A 60-year-old woman was referred to our institution with complaints of exertional angina, dyspnea on exertion, and pedal edema that had worsened during the past 4 months. She was in New York Heart Association functional class III. Her medical history was significant for carcinoma of the right breast, treated with a lumpectomy, chemotherapy, and radiation, and she was currently in remission. She had hypertension that was well controlled with medication.
Her cardiac workup included a transthoracic echocardiogram that demonstrated severe aortic valve regurgitation and moderate to severe mitral regurgitation, with a preserved left ventricular systolic function. Both valves were heavily calcified, suggesting that the underlying pathology may be radiation-induced valvulopathy. A cardiac catheterization performed 3 months prior demonstrated a 90% ostial lesion of the right coronary artery (RCA) (Fig. 1), which was treated with the placement of a drug-eluting stent. The RCA lesion was also felt to be due to the radiation therapy. Because of the symptoms of shortness of breath, the patient was planned for minimally invasive aortic and mitral replacement. She was medically optimized before her surgery.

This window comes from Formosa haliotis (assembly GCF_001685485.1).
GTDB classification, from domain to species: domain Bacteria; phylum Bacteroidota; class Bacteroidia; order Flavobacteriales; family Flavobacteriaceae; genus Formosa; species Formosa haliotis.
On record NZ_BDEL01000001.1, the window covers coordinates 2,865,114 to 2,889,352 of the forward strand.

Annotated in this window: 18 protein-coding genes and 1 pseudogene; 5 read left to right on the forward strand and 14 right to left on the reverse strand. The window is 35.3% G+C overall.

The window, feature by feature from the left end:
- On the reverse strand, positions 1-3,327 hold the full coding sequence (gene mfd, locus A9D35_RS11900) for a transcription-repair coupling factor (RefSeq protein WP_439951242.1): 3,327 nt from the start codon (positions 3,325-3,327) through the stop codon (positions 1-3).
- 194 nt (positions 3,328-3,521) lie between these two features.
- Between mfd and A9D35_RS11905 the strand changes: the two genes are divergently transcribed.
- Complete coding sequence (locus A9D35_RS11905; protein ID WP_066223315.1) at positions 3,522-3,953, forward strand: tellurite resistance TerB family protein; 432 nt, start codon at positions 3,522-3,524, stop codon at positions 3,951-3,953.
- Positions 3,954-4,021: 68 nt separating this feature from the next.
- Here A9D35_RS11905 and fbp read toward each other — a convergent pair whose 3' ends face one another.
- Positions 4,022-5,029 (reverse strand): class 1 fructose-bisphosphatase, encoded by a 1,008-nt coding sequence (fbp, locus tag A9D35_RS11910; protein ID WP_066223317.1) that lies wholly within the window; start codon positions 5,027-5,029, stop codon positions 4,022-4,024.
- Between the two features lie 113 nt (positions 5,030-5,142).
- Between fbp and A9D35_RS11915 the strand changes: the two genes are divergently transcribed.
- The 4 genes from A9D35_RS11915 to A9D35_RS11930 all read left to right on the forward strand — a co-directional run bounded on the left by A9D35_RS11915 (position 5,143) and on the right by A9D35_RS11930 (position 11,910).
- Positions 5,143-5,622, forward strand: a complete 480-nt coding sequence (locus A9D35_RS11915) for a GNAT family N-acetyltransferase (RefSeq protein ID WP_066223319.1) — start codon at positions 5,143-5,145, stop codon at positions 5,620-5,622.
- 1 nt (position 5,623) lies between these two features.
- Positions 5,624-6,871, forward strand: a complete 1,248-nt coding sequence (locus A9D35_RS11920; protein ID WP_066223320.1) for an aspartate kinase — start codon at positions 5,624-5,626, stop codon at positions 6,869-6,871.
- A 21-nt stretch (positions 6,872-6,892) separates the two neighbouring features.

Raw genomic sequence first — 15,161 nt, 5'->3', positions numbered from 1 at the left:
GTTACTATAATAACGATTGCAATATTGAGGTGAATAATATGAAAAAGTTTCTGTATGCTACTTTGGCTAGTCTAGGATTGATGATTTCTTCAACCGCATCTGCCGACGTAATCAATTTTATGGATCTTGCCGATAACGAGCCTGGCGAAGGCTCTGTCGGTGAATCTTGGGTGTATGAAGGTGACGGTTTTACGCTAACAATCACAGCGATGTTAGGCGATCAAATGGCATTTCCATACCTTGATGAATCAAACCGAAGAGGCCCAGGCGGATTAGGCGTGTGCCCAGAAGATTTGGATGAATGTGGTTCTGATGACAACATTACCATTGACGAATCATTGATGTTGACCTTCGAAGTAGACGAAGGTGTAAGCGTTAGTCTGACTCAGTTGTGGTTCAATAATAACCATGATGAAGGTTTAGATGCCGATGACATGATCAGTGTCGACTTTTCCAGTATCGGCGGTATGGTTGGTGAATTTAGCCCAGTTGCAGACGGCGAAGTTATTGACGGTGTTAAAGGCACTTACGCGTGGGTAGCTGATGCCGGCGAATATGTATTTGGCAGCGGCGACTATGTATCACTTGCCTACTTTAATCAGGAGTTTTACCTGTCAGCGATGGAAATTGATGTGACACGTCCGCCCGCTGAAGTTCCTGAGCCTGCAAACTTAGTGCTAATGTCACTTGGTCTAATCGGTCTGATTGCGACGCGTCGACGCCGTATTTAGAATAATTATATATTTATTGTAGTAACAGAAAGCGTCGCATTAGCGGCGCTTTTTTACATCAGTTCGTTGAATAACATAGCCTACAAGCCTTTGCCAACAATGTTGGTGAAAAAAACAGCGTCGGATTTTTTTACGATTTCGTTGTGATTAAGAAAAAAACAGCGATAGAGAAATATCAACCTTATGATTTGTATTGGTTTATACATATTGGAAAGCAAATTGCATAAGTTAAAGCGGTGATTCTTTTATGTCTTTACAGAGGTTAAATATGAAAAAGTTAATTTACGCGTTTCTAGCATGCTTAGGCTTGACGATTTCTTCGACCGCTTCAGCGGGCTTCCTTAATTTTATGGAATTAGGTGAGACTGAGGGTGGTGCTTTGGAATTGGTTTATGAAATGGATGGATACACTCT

The patient was placed in the supine position after induction of general anesthesia. An intraoperative transesophageal echocardiogram performed revealed severe aortic insufficiency and significant mitral regurgitation. The left femoral artery and vein were exposed, and the Seldinger technique was used to cannulate each vessel for cardiopulmonary bypass. Thereafter, a 6- to 7-cm skin incision was made on the right side of the anterolateral chest wall at the third or fourth space. The lower costochondral cartilage was dislocated (Fig. 2). A soft tissue retractor was placed and the pericardium was opened over the aorta and tacked to the skin. Thereafter, a retrograde cardioplegia cannula was inserted through the right atrial appendage. Full cardiopulmonary bypass was instituted, and the aorta was cross-clamped. Cold blood cardioplegia was given in both antegrade and retrograde fashion until adequate electromechanical arrest of the heart was obtained. The minimally invasive valve surgery was performed using specially designed long-shafted minimally invasive instruments (Geister, Tuttlingen, Germany). A left lateral atriotomy was performed exposing the mitral valve, which showed significant thickening and calcification of both the anterior and posterior leaflets, consistent with radiation-induced valvulopathy. The anterior leaflet was resected, and 2-0 Tevdek pledgeted sutures (Teleflex Medical OEM, Gurnee, IL USA) were placed circumferentially around the annulus. The mitral valve was replaced with a 27-mm Mosaic porcine mitral valve (Medtronic, Minneapolis, MN USA). The left atrium was closed with a 4-0 Prolene (Ethicon, Somerville, NJ USA) suture in two-layer closure. A vent was placed in the left atrium. A transverse aortotomy was performed, and the aortic valve leaflets appeared thickened and curled, causing the aortic insufficiency. The leaflets were resected down to the annulus. In an attempt to give cardioplegia via the right coronary ostia, it was noted that the ostium of the RCA had restenosed. A decision was then made to bypass the RCA. A segment of the greater saphenous vein from the right lower extremity was harvested. To perform the coronary anastomosis, we use the minimally invasive instruments that we would typically use for a minimally invasive direct coronary artery bypass. These include long-shafted coronary instruments and a long Castroviejo needle holder (Fine Science Tools, Inc, North Vancouver, BC Canada). With stay sutures appropriately placed on the pericardium, and the heart decompressed, the crux of the RCA is readily accessible. The distal posterior descending artery or the posterolateral artery cannot be accessed via this approach. Silk sutures are placed on either side of the RCA or the proximal posterior descending artery. This allows exposure of the vessel. Occasionally, a sponge stick is used to provide further retraction. An off-pump stabilizing device with suction has also been applied in certain cases for exposure, although this has not proven to be more beneficial than the retraction sutures. It is important to start suturing the anastomosis from the toe and proceed around to the heel. This will allow visibility of the entire suture line. The distal RCA was identified, and an arteriotomy was made with the anastomoses performed proximal to the crux in an end-to-side fashion using a 7-0 Prolene suture. Cardioplegia was then given through the right vein graft throughout the operation. Thereafter, 2-0 Tevdek pledgeted sutures were placed circumferentially around the aortic annulus, leaving the pledgets in an infra-annular position. A 21-mm Trifecta pericardial valve (St. Jude Medical, Inc, St Paul, MN USA) was used to replace the aortic valve in the standard fashion. After closure of the aortotomy, the proximal vein graft was anastomosed in an end-to-side fashion to the ascending aorta using a 6-0 Prolene suture.